First-grade centers can be done independently and with success with these teacher tips! Teaching our youngest students to do centers can already feel like a nightmare, but then making sure to teach them to do them independently can be a new kind of disaster. Thankfully, it doesn’t have to be! I’m going to break down 6 easy steps to teach your students to do centers independently.
You may also want to read: ? How To Manage Your Centers During Guided Reading
First Grade Centers: How to teach students be independent
Step #1: Model
This is an extremely important step that I wasn’t great at during my first few years of teaching. When teaching a center to your students, explicitly model each step. It is painful, but I literally mean each step. Say your thinking out loud.
Here is an example if I was teaching my students how to use our word work center:
“Today, I think I will pick the Silly Story. With Silly Story, I have to pick 4 of my words to use in a story and the story has to be a silly one! My 4 words are: of, both, the, and step. Now I need a pencil to write my story. I think I want my story to be about a pig.” Then start writing while saying your silly story aloud for them to hear what you are writing.
Step #2: Practice
This is a crucial step. Have different students come up to practice the center. I like to point out what the students are doing. For example, “Oh look, Cindy is picking the Picture Spelling. Oh, it looks like she chose some colored pens to use for her picture.”
Offer praise and encouragement during each step! Give plenty of time to practice and re-practice as necessary. This really helps develop first-grade centers’ success!
Step #3: Talk about what the students did during their practice
After practicing, make sure you talk about it! Ask students how they felt while practicing their center. Did they feel confident? Do they have questions about how to do something?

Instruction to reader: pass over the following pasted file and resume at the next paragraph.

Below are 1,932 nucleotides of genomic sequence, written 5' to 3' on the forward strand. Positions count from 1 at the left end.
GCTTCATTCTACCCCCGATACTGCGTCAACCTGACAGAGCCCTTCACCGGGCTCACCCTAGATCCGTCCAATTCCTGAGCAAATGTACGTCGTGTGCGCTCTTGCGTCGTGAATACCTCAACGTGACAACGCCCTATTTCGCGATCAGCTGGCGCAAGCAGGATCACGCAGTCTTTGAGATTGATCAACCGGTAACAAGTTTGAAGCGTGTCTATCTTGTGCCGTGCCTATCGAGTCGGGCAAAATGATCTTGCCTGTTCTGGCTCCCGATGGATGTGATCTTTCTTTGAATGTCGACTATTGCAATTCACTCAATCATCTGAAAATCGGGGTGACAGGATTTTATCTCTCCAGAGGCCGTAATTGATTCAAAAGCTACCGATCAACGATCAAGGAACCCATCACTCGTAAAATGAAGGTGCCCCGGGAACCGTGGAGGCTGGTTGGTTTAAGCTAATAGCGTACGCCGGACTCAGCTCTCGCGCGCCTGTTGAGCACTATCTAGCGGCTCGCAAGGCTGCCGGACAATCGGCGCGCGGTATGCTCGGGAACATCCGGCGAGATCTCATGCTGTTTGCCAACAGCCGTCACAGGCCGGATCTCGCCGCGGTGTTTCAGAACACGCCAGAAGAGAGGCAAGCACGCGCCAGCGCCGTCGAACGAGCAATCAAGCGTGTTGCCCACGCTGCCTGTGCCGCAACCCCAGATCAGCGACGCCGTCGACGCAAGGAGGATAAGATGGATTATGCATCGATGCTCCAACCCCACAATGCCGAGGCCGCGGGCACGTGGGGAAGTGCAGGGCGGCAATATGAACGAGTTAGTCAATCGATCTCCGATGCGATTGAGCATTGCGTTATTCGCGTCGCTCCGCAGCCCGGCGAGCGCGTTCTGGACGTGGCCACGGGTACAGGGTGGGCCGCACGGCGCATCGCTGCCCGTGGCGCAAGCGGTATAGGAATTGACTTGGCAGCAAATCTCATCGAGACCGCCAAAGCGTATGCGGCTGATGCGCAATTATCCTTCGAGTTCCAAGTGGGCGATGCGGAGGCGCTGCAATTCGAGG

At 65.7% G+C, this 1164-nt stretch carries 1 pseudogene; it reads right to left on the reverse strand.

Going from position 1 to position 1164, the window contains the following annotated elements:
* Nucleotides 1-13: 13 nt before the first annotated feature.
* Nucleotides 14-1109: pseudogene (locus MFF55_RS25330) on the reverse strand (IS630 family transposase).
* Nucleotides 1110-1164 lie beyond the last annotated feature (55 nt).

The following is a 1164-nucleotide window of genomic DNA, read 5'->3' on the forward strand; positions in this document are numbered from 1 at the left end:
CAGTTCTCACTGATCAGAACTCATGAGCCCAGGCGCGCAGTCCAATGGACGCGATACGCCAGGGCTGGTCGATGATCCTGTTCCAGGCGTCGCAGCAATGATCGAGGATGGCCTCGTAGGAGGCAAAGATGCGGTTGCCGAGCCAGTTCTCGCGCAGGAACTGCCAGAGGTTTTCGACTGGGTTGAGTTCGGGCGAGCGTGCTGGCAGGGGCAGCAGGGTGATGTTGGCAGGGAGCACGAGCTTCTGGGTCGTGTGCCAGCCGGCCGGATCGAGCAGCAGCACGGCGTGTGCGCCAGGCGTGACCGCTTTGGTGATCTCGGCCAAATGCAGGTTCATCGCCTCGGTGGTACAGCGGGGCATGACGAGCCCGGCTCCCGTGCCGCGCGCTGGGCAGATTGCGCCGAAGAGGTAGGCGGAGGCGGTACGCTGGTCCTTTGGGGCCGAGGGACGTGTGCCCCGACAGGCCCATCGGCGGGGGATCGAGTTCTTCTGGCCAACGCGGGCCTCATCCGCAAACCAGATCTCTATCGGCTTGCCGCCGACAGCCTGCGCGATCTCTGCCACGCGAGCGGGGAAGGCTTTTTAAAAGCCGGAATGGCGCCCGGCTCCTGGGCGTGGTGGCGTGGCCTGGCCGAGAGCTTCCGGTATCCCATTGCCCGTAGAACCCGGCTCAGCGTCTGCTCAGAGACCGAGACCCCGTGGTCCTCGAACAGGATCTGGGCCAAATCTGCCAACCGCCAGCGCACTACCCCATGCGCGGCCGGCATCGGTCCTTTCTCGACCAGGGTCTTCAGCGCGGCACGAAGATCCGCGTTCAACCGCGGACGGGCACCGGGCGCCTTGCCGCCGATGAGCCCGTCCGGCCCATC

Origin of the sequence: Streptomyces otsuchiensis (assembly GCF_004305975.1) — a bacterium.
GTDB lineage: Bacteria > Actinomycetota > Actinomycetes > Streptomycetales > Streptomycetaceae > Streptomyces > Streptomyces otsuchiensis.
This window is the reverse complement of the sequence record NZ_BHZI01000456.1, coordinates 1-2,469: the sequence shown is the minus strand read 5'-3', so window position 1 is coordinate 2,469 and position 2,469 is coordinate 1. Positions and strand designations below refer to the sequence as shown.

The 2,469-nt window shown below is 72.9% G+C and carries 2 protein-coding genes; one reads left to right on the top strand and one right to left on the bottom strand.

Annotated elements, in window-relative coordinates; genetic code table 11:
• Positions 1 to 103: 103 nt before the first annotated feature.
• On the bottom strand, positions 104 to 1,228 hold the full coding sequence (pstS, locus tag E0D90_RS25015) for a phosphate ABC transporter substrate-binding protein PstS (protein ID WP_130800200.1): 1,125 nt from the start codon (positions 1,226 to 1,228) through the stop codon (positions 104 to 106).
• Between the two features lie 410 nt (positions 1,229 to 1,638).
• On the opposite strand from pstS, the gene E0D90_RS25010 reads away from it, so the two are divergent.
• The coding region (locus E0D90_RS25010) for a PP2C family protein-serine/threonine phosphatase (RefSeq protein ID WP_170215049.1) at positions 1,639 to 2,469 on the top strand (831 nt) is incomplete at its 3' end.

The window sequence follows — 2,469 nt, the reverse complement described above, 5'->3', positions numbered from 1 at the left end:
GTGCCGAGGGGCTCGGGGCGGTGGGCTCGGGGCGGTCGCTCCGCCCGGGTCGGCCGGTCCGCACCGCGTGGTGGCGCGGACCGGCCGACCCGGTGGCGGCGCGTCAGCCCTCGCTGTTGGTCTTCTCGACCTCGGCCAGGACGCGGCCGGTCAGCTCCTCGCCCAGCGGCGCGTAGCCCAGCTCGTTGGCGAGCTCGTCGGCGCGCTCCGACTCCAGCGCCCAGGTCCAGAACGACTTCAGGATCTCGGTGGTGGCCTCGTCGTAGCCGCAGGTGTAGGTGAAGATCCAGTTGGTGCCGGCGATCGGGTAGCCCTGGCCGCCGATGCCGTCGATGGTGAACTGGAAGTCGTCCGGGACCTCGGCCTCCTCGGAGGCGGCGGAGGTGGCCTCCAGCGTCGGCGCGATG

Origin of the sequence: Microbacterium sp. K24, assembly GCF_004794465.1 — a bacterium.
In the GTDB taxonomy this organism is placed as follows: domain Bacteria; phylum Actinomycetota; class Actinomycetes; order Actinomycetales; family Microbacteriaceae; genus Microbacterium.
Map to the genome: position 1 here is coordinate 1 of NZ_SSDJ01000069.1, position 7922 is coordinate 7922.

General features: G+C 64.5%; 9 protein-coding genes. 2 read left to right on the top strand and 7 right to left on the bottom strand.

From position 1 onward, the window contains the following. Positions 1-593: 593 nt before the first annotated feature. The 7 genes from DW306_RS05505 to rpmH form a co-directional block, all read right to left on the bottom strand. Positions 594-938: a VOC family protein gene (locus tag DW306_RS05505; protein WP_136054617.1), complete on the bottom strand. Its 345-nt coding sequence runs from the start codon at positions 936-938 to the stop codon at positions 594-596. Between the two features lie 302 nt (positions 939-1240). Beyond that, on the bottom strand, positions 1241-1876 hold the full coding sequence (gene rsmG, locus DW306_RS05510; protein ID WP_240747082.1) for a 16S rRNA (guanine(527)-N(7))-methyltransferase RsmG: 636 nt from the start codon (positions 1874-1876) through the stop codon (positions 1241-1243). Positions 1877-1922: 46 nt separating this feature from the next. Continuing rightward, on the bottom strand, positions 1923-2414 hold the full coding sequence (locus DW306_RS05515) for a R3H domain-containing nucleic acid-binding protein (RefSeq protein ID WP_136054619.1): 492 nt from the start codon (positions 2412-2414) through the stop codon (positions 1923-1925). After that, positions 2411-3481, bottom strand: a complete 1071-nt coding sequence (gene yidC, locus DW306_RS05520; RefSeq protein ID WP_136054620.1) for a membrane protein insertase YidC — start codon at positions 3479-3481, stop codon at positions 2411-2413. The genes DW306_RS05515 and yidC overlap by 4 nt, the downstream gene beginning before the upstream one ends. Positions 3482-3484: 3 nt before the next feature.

You will learn a lot by providing students time to discuss and ask questions!
Step #4: Give visual directions
One thing you’ll want to do is show them visual directions and a visual of the supplies they’ll need for their center. Visuals are always a great idea, especially when children are still learning to read. They’ll know which supplies to get out ahead of time and won’t constantly be getting up to go get something or to ask you where something is.
Step #5: Teach them how to clean up
This is very important! Make sure your students know what to do with their center when they’re finished. Do they turn their work in? Are they supposed to read? Should they clean up when they’re finished or should they wait until you say it’s time to clean up?
Step #6: Check in at various points
Especially in the beginning, it’s important to check in with your students often. I like to do simple check-ins like, “Give me a thumbs up if you’re doing well and don’t need help, and give me a thumb to the side if you need help or are struggling.” I make sure they do this right in front of their heart because 1. It’s easier for me to see rather than students putting their hands up all over and 2. Other students won’t see.
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